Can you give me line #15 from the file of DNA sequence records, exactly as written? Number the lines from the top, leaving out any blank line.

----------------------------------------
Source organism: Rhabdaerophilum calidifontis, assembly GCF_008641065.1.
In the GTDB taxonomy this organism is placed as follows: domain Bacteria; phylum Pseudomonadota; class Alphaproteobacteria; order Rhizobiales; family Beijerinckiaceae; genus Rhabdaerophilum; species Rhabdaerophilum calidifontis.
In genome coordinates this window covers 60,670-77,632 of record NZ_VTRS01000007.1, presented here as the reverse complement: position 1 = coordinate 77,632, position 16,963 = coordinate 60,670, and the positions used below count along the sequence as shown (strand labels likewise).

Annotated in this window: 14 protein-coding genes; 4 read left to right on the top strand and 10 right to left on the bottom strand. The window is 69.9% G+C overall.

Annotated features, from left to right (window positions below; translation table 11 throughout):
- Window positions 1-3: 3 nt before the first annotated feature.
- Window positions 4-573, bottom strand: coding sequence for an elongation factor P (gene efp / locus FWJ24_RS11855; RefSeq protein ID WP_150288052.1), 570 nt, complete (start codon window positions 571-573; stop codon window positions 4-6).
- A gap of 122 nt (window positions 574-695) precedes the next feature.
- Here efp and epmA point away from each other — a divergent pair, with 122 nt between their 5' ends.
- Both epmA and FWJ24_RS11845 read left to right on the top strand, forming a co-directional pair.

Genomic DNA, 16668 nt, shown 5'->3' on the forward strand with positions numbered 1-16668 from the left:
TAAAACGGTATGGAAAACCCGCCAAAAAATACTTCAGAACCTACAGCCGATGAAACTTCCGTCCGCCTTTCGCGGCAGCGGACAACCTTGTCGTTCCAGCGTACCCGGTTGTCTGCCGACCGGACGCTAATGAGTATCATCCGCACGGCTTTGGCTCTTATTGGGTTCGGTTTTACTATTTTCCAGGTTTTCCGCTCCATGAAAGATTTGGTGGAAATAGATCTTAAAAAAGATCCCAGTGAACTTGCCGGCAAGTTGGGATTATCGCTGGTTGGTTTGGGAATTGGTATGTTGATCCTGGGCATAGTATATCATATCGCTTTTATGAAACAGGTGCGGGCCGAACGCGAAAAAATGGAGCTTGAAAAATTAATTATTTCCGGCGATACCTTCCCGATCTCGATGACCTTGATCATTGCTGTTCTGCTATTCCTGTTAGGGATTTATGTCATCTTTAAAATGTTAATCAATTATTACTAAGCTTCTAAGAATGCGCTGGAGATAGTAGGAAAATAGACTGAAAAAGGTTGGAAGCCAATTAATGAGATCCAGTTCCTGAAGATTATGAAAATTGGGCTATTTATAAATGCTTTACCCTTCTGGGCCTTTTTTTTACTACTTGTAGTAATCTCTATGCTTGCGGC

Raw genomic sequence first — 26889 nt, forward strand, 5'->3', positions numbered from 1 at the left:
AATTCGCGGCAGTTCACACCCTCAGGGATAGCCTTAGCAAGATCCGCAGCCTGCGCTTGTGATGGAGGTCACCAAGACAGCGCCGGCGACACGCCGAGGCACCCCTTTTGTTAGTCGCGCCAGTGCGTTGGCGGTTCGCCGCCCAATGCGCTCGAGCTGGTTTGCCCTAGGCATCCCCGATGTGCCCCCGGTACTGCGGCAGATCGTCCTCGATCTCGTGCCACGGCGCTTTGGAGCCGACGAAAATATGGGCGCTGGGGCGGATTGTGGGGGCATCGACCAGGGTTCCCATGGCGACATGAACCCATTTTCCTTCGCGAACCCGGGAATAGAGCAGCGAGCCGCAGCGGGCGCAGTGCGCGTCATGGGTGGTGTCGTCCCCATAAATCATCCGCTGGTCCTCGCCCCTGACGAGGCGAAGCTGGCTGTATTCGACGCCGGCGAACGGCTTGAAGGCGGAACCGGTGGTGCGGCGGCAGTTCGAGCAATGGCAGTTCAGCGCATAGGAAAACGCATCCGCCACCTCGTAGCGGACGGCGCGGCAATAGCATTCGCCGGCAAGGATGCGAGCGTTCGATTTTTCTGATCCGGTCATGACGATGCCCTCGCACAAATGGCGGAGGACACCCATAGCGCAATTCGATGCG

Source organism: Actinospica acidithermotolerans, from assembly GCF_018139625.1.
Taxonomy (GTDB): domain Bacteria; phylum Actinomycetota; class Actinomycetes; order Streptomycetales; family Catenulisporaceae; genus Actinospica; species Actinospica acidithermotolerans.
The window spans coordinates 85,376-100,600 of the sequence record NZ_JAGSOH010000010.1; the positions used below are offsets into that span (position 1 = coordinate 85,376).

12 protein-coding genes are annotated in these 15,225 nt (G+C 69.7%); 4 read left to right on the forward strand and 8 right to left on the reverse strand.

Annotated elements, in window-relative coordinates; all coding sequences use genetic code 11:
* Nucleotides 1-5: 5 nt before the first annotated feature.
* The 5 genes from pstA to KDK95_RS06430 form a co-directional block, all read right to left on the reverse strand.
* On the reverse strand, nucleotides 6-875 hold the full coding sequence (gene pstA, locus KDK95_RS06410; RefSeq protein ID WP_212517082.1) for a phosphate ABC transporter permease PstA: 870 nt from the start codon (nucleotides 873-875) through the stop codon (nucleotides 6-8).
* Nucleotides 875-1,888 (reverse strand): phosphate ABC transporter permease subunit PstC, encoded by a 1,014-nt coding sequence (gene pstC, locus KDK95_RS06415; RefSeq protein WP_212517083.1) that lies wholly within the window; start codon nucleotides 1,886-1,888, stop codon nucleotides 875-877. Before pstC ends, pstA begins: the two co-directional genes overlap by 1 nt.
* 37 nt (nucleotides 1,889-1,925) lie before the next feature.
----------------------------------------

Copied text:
Source organism: Actinospica acidithermotolerans, from assembly GCF_018139625.1.